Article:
Most people are aware that our aging infrastructure is reaching a critical point; without immediate intervention, systems across the U.S. will continue to fail at an alarming rate. They have been suffering from a lack of attention, maintenance, and investment since they were built back in the 1970s and 1980s…or in many cases, in the 1800s. Climate impacts are anticipated to add even more stress to our critical infrastructure.  

While the federal government has passed the responsibility of water infrastructure to state and local governments not equipped to handle it, they have neither the manpower nor the money for the system upgrades, maintenance, and repairs that are required. The U.S. Environmental Protection Agency (EPA) estimates that we need more than $744 billion over a 20-year period for our water and wastewater infrastructure to meet federal water quality and safety requirements and public health objectives. 

But there’s hope!

$1.2 Trillion Infrastructure Investment and Jobs Act (IIJA

The Biden Administration has recognized the crisis, spearheaded legislation to address infrastructure, and signed into law a $1.2 Trillion Infrastructure Investment and Jobs Act (IIJA). It includes $55 billion for water infrastructure and $47 billion for flooding and climate resiliency.

Included in the IIJA are provisions for the EPA to establish new grant programs that focus on providing assistance to specific communities, enhancing stormwater management, and improving resilience to natural hazards. For example, the IIJA adds a section to the Clean Water act that directs the EPA to establish a clean water infrastructure resilience and sustainability grant program. In most cases, the grants cover about 75% of total project costs; however, in some cases, e.g., low-income communities or in towns with less than 10,000 people, the cost share could be reduced to 10% or waived altogether. This portion of the IIJA authorizes appropriations of $25 million annually between 2022 and 2026. In addition, Section 220 of the Clean Water Act has been amended to include stormwater as eligible for pilot programs for alternative water source projects, again with appropriations of $25 million annually between 2022 and 2026.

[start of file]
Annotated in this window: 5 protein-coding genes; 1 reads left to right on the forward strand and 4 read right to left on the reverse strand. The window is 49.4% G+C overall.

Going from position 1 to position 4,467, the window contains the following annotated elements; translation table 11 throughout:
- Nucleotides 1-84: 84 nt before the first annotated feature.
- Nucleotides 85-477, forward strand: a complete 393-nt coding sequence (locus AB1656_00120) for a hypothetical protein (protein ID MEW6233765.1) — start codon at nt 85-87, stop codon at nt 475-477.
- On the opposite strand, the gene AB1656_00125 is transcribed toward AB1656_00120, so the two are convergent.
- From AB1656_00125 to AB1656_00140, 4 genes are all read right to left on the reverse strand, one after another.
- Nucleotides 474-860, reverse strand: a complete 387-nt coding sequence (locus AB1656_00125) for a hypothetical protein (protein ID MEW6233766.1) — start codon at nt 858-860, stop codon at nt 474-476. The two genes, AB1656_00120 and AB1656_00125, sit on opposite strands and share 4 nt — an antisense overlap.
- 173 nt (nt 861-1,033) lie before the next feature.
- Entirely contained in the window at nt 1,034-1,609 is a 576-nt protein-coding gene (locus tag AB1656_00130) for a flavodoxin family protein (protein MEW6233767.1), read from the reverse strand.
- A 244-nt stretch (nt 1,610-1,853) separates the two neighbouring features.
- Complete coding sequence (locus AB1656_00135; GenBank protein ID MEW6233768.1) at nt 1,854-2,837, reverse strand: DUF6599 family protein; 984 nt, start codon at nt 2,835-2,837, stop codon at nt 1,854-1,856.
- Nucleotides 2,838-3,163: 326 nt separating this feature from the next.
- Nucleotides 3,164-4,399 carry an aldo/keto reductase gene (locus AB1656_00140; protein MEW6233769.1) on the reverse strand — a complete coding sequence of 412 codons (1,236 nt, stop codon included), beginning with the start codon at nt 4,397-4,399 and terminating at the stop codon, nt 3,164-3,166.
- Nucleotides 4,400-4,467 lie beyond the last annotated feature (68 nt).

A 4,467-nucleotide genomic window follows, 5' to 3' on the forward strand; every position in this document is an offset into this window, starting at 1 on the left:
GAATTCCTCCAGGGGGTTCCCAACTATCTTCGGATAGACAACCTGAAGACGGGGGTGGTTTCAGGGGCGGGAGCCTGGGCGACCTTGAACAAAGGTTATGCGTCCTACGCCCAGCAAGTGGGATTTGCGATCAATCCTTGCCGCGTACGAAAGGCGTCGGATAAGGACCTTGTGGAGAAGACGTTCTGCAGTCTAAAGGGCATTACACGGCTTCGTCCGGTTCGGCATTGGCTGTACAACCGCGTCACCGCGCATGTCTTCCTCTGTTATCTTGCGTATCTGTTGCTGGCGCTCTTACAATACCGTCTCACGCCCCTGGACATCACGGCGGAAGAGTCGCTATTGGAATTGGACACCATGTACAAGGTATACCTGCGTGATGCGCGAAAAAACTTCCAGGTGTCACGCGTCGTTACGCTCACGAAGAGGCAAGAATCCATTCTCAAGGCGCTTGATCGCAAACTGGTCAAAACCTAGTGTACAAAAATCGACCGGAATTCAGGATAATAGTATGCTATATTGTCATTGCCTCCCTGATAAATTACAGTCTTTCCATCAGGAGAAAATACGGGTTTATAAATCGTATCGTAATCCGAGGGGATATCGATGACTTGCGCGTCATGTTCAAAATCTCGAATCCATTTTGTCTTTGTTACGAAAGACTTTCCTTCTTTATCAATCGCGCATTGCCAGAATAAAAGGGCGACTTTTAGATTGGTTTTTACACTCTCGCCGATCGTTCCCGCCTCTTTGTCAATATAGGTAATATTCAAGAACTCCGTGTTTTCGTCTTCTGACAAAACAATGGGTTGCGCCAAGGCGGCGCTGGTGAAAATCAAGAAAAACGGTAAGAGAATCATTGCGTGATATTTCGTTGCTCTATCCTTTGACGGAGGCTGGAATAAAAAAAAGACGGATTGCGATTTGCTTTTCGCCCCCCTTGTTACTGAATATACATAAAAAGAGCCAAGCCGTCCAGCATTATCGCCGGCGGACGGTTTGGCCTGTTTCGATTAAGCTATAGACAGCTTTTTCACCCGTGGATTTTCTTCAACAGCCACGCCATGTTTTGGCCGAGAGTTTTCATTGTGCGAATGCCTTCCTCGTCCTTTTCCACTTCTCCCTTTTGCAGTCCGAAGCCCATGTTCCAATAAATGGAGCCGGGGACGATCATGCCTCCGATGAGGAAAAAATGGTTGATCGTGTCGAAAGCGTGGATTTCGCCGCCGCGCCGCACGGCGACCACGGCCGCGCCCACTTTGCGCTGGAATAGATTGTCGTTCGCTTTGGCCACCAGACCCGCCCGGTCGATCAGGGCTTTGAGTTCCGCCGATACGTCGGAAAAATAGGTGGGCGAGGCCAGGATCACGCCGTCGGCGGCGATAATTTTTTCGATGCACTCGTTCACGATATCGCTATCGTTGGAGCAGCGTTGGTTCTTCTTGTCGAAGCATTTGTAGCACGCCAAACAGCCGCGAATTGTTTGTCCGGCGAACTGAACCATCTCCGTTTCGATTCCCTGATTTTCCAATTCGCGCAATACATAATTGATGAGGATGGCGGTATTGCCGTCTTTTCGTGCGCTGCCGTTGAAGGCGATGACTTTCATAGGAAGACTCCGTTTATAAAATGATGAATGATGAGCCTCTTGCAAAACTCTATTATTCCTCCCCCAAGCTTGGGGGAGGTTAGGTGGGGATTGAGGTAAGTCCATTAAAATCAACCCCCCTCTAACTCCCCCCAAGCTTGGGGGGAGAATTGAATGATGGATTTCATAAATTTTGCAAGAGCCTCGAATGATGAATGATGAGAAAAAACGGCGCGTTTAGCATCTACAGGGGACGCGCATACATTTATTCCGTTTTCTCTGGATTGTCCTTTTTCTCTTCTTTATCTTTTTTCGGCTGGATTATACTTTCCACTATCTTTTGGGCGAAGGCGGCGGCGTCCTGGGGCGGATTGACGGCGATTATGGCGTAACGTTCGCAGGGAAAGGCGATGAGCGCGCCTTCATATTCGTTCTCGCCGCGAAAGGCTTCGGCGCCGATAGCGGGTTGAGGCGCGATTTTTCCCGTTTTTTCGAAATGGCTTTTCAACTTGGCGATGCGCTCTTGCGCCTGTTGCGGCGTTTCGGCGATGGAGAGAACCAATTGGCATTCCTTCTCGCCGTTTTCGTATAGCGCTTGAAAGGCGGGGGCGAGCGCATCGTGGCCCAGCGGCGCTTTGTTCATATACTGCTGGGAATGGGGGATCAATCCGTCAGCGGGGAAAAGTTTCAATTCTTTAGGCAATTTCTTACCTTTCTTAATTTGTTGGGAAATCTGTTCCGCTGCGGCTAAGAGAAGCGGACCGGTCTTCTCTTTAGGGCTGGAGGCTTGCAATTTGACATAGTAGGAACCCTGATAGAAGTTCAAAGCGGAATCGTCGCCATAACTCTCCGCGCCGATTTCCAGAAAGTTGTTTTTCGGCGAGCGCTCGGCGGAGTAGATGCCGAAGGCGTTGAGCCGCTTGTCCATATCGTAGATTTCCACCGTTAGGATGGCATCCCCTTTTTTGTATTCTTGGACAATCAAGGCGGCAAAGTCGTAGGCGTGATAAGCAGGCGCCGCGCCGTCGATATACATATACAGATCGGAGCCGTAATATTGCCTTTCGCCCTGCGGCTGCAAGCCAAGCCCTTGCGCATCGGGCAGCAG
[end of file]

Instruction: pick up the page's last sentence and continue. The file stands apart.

Getting Started

Of course, the first step is to identify areas most at risk. For example, urban flooding is a growing source of significant economic loss, social disruption, and housing inequality nationwide; First Street Foundation found that 25% of all critical infrastructure and 23% of roads nationwide are at risk of flooding. 

To address flooding, we need to know not only where it is happening but also why. Typical flood risk assessments use physical parameters, like elevation and proximity to water. Other assessments, like SURFR™, include physical parameters as well as social data, such as income, population density, and land use. 

Solutions like SURFR™ can be used to:

  1. Prioritize capital improvement projects
  2. Identify vulnerable communities
  3. Incorporate flood warning systems to protect at-risk communities
  4. Choose areas for green infrastructure
  5. Preserve natural areas that mitigate flooding
  6. Educate citizens about local risk factors

Understanding where and why you have a problem is the first step; clarifying how you will fix it and what the benefit will be is the next step. Again, you can start with a model that helps identify overall alternatives and the benefit of each to your community. 

Incorporating these analyses, as well as bringing in experts to design the solution and document its effectiveness, will simplify the funding process, and provide a level of security that the actions you take will make a difference, and that difference is absolutely worth every penny.

About the author


Talk stormwater with  With more than 15 years of environmental consulting experience, Erin observed so many opportunities for innovation in the stormwater industry. With those in mind, she founded StormSensor to enthusiastically embrace new technology to help solve the problems of an age-old industry.